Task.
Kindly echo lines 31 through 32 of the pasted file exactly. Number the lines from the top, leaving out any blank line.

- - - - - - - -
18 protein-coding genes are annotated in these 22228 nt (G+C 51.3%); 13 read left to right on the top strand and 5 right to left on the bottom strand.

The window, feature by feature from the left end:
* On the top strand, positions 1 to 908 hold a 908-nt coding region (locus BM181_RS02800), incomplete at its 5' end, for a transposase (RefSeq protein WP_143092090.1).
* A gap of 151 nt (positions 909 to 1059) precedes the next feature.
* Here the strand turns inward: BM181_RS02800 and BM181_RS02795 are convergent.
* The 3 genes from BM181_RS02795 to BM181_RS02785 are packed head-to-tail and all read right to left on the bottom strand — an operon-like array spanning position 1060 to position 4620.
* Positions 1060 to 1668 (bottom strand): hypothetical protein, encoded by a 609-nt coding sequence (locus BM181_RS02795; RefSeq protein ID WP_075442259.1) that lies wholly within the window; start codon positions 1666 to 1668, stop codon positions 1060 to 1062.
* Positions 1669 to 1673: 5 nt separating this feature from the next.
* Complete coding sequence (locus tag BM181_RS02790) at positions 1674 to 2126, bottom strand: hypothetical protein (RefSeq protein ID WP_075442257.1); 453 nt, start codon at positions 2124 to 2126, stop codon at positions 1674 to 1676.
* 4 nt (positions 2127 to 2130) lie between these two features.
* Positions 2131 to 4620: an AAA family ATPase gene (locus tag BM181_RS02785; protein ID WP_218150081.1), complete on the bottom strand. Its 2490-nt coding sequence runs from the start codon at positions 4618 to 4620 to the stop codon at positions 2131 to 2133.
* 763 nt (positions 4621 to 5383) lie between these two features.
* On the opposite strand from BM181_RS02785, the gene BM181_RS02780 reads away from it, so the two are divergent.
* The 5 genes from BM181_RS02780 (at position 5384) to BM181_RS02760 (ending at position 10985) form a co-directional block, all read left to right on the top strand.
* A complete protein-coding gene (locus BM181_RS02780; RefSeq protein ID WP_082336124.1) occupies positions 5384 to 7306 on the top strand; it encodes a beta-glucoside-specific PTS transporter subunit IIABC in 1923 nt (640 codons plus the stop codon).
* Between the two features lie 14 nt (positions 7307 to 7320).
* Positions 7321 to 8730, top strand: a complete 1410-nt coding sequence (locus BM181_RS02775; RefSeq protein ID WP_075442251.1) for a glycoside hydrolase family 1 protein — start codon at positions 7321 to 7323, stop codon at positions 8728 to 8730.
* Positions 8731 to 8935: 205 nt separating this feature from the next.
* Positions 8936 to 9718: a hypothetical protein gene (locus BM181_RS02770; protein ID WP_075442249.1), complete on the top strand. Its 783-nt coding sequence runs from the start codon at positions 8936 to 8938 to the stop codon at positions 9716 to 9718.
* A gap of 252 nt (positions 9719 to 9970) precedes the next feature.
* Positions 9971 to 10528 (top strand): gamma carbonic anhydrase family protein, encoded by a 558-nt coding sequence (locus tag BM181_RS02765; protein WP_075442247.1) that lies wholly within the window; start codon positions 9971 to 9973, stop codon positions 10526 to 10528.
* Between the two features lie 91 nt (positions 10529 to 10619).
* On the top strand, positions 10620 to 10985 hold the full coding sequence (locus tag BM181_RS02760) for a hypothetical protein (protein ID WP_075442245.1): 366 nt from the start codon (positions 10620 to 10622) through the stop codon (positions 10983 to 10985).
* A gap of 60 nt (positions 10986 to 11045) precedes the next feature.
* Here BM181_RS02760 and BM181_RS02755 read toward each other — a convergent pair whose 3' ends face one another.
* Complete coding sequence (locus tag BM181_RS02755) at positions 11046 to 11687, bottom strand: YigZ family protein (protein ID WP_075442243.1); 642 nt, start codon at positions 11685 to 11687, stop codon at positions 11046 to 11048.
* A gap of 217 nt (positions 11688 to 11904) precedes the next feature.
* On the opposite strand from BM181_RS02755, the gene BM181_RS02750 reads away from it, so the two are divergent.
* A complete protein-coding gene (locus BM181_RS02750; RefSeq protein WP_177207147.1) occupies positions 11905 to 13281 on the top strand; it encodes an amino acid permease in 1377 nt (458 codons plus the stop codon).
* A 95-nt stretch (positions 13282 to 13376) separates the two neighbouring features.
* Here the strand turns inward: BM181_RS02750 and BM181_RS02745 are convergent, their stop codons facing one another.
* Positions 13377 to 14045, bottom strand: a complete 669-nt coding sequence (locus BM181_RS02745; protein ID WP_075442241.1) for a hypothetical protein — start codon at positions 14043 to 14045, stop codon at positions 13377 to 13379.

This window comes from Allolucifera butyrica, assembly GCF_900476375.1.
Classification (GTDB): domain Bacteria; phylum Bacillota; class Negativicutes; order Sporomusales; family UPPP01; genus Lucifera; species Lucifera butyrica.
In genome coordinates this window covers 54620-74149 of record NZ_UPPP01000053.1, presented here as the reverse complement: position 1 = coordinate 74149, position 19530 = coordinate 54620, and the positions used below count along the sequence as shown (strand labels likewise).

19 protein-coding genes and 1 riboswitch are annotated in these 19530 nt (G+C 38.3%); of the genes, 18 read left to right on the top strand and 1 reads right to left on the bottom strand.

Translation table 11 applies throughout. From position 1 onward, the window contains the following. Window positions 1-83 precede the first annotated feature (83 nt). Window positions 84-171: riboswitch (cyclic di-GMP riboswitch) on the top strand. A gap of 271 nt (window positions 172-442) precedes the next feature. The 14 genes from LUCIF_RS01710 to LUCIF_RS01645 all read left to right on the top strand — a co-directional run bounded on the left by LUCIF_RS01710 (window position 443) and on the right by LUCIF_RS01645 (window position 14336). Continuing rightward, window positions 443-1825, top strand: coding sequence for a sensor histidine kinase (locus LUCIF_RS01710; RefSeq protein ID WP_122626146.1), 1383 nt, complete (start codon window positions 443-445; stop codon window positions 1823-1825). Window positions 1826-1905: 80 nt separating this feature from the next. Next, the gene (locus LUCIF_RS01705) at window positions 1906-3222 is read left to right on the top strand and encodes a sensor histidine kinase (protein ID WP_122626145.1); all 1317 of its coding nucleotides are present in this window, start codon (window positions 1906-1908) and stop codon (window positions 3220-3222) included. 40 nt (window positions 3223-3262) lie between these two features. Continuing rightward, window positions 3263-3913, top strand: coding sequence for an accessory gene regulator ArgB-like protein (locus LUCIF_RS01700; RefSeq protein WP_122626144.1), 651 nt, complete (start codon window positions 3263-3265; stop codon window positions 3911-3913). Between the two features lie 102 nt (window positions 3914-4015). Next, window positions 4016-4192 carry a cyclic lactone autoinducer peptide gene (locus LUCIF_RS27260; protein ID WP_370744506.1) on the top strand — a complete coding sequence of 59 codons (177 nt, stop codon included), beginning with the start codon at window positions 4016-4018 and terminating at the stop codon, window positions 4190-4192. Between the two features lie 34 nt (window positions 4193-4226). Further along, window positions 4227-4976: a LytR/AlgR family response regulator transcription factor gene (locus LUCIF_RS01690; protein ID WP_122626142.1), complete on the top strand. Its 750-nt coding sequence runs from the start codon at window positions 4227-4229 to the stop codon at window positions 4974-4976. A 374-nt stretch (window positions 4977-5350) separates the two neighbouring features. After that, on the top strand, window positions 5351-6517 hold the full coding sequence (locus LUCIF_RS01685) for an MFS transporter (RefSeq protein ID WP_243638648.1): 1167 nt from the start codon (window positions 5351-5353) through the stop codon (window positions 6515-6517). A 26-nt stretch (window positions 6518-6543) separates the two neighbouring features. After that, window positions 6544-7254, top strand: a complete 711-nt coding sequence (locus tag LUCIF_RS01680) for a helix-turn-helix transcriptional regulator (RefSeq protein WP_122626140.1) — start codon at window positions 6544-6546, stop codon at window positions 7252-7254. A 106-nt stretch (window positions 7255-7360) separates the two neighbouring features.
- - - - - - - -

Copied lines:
* Here the strand turns inward: BM181_RS02750 and BM181_RS02745 are convergent, their stop codons facing one another.
* Positions 13377 to 14045, bottom strand: a complete 669-nt coding sequence (locus BM181_RS02745; protein ID WP_075442241.1) for a hypothetical protein — start codon at positions 14043 to 14045, stop codon at positions 13377 to 13379.